See sample pages from this book at Wink.

Katusha: Girl Soldier of the Great Patriotic War

Katusha

Amid the real war reporting on Medium's online magazine War Is Boring is a profile of comics artist Wayne Vansant, who, at 65, is still drawing wartime comics with his signature attention to accuracy and detail.

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Leaving China – a painted memoir about growing up during WW2

James McMullan, an illustrator and watercolorist known for his popular theatrical posters for Lincoln Center as well as various children’s book covers, has created a beautiful memoir entitled Leaving China.

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Alan Turing's lost notes discovered as crumpled insulation in Bletchley Park huts


After the war ended, Churchill ordered all of Bletchley's work -- the computers, the notebooks -- destroyed, but some of Alan Turing's notes were discovered between the walls of Hut 6 during a recent renovation, and are now on display at Bletchley Park.

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Pretend cities to fool bombers through history


Starting with a fake Paris built to lure Kaiser Bill's incendiary bombs, through to the pretend industrial towns used in WWII England to divert 900 tonnes of munitions, to the pretend airbases built in the Pacific Northwest and through to the Viet Cong's pretend villages to disguise tunnel complexes.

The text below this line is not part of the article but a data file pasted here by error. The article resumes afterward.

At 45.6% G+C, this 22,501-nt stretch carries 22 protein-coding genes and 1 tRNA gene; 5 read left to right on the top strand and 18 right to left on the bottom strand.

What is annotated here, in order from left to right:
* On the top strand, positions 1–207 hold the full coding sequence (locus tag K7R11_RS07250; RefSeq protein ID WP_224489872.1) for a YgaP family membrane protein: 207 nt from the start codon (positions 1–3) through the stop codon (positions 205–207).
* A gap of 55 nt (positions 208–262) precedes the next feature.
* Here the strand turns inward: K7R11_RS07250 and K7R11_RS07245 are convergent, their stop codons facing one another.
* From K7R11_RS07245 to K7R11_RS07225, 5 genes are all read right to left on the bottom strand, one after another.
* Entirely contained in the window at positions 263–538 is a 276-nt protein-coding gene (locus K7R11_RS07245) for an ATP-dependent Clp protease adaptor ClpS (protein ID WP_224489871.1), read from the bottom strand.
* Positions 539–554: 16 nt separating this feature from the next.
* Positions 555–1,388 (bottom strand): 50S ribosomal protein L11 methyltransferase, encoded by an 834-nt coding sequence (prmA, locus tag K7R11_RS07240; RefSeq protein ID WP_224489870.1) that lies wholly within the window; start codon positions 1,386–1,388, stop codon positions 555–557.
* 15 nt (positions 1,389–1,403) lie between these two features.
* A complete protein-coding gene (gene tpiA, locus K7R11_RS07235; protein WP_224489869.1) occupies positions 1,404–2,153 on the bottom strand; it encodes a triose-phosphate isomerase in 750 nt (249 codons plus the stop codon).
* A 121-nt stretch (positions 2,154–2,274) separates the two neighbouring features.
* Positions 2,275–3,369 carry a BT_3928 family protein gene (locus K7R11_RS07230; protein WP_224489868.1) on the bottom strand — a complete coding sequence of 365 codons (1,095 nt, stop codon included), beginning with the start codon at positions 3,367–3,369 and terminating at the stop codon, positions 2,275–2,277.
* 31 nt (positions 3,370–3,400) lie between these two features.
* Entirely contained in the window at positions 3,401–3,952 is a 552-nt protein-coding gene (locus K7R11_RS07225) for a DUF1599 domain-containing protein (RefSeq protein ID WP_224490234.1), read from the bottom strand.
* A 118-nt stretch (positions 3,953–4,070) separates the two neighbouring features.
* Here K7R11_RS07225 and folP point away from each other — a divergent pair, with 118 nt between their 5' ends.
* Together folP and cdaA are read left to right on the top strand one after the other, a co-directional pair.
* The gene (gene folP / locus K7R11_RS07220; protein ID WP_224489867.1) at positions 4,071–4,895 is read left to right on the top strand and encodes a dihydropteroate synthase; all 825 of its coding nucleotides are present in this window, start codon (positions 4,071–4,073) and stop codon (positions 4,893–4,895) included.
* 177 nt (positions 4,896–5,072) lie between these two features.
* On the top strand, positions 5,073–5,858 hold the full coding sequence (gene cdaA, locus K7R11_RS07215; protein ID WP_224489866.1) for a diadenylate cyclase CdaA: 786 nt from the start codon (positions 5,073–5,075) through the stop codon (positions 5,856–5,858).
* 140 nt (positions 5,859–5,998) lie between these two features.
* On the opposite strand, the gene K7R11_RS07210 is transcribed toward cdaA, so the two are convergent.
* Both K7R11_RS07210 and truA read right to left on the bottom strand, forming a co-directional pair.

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Kickstarting Night Witches, an RPG about WWII Soviet airwomen


Night Witches is the latest game from Jason Morningstar, creator of the excellent caper/heist game Fiasco.

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WWII's VD posters: exciting nexus of propaganda, Mad Men, gender and design


Ryan Mungia's Protect Yourself: Venereal Disease Posters of World War II uncovers many obscure propaganda posters that were, once upon a time, just as popular as the iconic "We Can Do It!" woman.

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Duration of WWII vs duration of movies about WWII